As veterans of the propane industry, we know what it takes to succeed! And we want to pay it forward to those who are finding their way as a start-up business in the retail propane industry. This is where we share our “been there and done that” experience, general business advice and tips, answers to common questions, helpful tool recommendations, and other information that can help you survive and thrive as a start-up in a challenging industry.
So take a look at the start-up tips on this page, but if you are a propane marketer in a start-up business and need specific advice, please don’t hesitate to give us a call! Our toll free number is 800-632-2038 and we’d be happy to hear from you.
StartUp TIP#1 – Good Business Practices
From day one, it is absolutely critical that you establish good business practices and standard operating procedures that provide clear guidelines to all employees regarding safety, equipment operation and maintenance, training, and processes including bulk loading, cylinder filling and customer delivery. As the business owner, it is your responsbility to minimize risks to the community and your employees and ensure product is safely delivered to customers. Equally important, all processes need to be carried out with honest intentions, thorough preparation, careful execution and good follow up. Your personal reputation, the credibility and reputation of the business, and the industry reputation are all at stake. The World LPG Gas Association (WLPGA) has developed Guidelines for Good Practices in the LPG Gas Industry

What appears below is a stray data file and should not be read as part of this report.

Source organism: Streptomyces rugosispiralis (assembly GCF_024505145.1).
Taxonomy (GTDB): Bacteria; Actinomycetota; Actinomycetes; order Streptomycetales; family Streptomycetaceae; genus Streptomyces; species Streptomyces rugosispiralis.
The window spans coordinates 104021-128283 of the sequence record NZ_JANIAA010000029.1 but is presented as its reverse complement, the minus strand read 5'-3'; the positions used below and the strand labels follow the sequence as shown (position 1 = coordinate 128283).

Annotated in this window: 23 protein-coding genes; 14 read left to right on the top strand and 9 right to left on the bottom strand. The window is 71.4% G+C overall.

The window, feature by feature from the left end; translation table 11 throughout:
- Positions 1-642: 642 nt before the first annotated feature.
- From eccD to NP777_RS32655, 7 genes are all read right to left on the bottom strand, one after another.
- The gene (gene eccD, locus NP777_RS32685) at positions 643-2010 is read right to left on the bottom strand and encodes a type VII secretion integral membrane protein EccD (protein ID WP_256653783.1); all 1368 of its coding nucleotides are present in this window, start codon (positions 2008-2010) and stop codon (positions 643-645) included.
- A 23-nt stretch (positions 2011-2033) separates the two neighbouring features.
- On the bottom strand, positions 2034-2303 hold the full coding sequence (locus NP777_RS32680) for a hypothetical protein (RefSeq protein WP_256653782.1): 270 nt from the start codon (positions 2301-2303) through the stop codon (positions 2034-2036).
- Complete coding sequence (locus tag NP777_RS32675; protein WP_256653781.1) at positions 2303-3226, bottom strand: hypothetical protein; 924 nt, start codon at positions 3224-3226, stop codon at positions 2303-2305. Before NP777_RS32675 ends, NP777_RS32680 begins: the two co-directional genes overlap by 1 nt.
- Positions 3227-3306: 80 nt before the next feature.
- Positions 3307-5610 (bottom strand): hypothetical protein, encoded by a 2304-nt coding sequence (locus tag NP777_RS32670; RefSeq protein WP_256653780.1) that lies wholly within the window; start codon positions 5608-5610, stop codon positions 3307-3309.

. This free and informative document is an excellent resource for establishing your business practices.
StartUp TIP#2 – Develop Relationships
What’s your plan to develop strong relationships with new and potential customers? Sometimes old proven marketing methods still work, especially in small rural communities. For example, you could host a picnic barbecue in June to promote summer fill. Make sure there’s plenty of fun things for the kids to do like pony rides, games and races. Have someone else do the cooking so you and your employees can spend time socializing, shaking hands, and making new friends. Don’t forget to have a drawing or sign up sheet that helps you collect names and contact information. You can take a good-feeling event like this and turn it into a major sales event.
StartUp TIP#3 – Gifts and Thank You’s
Gift giving is a lost art in the world of marketing, but one that is greatly appreciated especially in the rural communities often served by propane marketers. Through a gift you generate goodwill and, if done correctly, can also keep your name in front of people for a long period of time. When you stop at a potential new customer’s home, consider giving a gift like a pot holder that has your company contact information on it. Make sure the gift is useful so it will be frequently seen and appreciated. Similarly, sending a thank you card to show appreciation is rarely done in business today. A thank you card is a great way to show your gratitude and build loyalty. Don’t forget to throw in a coupon for a discount on another one of your products or services.
StartUp TIP#4 – Get the Word Out / Shows & Markets